THEY are the personal accounts, innermost thoughts and feelings of people trying to come to terms with how the pandemic has affected them.

The anonymous refrains could be from a bereaved relative, someone coping with the effects ‘long covid’ or those grieving the loss of a future or hope.

The theme of I Remember is how artist Alec Finlay, appointed to help create Scotland's covid memorial, will reach out to people and an approach which was today welcomed.

An account of I Remember from the pandemic

An account of I Remember from the pandemic

And the feedback he receives will help to shape and form the future design of the memorial in Glasgow's Pollok Country Park. Our memorial campaign, initiated and led by The Herald, recently appointed leading artist Mr Finlay to help us guide the project.

The announcement came as the campaign approaches the first anniversary and revealed the intention to create a memorial to those who died from covid.

Read more: Covid memorial: How I Remember theme can reach out to help culture of recuperation

Through his work Mr Finlay had already been collecting I Remember accounts which can be anonymous submissions. Also working on the project will be Lucy Richards and Ken Cockburn.

It is our hope that some of the submissions will be used to create the memorial and that they will be archived to offer a record and legacy of the pandemic. Mr Finlay is planning to run an I Remember blog from mid June.

He believes by using the I Remember theme, developed from an idea of American artist Joe Brainard, that it is not on him to sum up the pandemic for everyone, adding: “Instead I am going to ask everyone to understand what the pandemic is.”

One recent example was 'I remember when I talked to my body, told her that she’s capable, and thanked her for what she’s been able to do over the last seven months.'

Campaign supporter Connie McCready, 47, who lost her fiancé Jim Russell to covid in May 2020, welcomed the news that an artist had been appointed and looked forward to offering input.

Ms McCready, who set up Covid 19 Families Scotland support group, knows only too well how difficult it has been to grieve the loss of a loved in these unprecedented times. She became involved in the campaign after Hillington-based Harry Clarke Group of companies made a £5000 donation to the public fund in memory of her fiancé whose close friend worked for the firm.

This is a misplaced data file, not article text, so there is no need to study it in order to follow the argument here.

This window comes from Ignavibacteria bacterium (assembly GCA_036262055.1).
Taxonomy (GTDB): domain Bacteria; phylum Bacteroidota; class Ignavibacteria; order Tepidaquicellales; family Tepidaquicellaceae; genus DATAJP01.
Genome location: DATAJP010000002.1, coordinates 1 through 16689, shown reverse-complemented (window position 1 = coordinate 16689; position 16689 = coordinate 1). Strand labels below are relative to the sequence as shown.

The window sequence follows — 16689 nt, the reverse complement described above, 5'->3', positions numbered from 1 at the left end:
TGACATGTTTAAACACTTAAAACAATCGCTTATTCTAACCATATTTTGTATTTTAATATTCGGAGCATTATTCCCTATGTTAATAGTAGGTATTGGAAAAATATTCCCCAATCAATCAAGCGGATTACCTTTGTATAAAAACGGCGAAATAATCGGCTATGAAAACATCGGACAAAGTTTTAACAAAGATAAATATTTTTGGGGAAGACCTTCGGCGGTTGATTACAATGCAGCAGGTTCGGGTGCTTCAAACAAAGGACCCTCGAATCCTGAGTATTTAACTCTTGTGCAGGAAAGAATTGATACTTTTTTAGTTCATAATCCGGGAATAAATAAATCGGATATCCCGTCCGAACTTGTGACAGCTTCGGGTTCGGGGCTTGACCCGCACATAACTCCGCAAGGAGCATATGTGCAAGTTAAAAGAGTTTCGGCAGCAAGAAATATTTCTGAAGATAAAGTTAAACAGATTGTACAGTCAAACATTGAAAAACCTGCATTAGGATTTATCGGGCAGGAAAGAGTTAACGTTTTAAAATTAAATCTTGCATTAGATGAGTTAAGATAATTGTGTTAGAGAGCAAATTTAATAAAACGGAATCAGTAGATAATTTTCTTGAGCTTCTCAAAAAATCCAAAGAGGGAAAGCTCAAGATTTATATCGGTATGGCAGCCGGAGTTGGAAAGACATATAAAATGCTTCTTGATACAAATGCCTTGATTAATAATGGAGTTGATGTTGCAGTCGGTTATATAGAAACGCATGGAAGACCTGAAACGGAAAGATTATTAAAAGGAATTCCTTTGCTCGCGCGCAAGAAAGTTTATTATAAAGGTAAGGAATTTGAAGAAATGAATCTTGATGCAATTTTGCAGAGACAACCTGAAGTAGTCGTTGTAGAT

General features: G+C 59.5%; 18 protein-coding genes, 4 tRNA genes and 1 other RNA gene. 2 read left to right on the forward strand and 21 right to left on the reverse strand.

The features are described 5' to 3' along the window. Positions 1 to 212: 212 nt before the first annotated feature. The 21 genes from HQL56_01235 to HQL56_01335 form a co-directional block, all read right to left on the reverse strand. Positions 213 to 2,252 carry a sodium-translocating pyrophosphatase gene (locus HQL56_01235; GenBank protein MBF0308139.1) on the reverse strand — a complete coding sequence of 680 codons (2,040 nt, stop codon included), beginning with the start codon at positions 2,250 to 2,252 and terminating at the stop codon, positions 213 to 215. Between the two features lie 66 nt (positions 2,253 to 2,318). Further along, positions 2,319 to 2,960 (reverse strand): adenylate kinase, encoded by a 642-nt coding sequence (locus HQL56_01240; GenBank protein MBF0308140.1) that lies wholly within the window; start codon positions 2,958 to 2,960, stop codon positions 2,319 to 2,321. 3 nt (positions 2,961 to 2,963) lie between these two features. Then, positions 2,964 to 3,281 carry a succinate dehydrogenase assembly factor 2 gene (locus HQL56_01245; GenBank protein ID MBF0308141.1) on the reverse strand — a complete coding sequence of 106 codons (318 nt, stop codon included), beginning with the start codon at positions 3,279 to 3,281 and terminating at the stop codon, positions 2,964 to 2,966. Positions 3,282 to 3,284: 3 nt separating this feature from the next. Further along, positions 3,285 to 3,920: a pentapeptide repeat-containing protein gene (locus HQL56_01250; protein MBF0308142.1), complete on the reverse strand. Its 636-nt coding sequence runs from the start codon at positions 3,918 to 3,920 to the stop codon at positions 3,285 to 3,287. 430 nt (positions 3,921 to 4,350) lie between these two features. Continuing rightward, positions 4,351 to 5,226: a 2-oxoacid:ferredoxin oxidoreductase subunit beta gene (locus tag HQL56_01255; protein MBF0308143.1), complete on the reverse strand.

Read more: Scotland's covid memorial campaign appoints artist to work on historic project

Even in the past few days and weeks, it has been hard for Ms McCready to see families in some areas of Scotland being able to reunite and even hug.

“I am delighted that Mr Finlay has been appointed at this stage as the memorial means a great deal to so many people who have not been able to hold the funerals they would like or be with loved ones,” said Ms McCready. “I am looking forward to speaking to him and looking at how we can become involved in the idea of I Remember which for some will be a difficult thing.”

Artist Alec Finlay who has been appointed to lead the artistic engagement process for the memorial with Lucy Richards who will also be working on the project. Picture by Stewart Attwood.

Artist Alec Finlay who has been appointed to lead the artistic engagement process for the memorial with Lucy Richards who will also be working on the project. Picture by Stewart Attwood.

Julie Procter, chief executive of outdoor space charity Greenspace Scotland, who is managing the artistic commission on our behalf, said: “Through the simple but powerful form of the I remember statements, Alec will guide and nurture us in a communal act of witness that reflects our experiences as a society and individuals, to shape a living memorial at Pollok Country Park in Glasgow and at other greenspaces across Scotland.

"At Greenspace Scotland, we’ve seen how important parks and greenspaces have been to many of us over the last year. Offering places of solace and sanctuary, somewhere to meet with friends and family, connect with nature and find space and solace during challenging times. It feels right that Scotland’s covid memorial will continue this connection with the restorative and healing power of nature and greenspaces.”

Mrs Procter added being involved in developing Scotland’s covid memorial was an honour and privilege that brings with it a weight of responsibility to ensure that together we create a fitting memorial which reflects the voices and experience of people and communities across Scotland.

She added: “Working with colleagues in the NHS, we’ve seen how artists can sensitively connect with people to give a voice and creative expression to people’s grief and lived experience – and we felt this was the right approach for Scotland’s covid memorial.”

The Herald: How to donate to Scotland's covid memorialHow to donate to Scotland's covid memorial

Soon after The Herald launched the campaign, Glasgow City Council generously stepped forward with the offer of a site at Pollok Country Park for the memorial. And within days we launched a public fund which has raised more than £60,000.

Our campaign has also received cross party support as well as a donation from the Scottish Government. First Minister Nicola Sturgeon said the memorial will be a beautiful and fitting memorial to those who have died in the pandemic.

To find out more or to submit an I Remember account email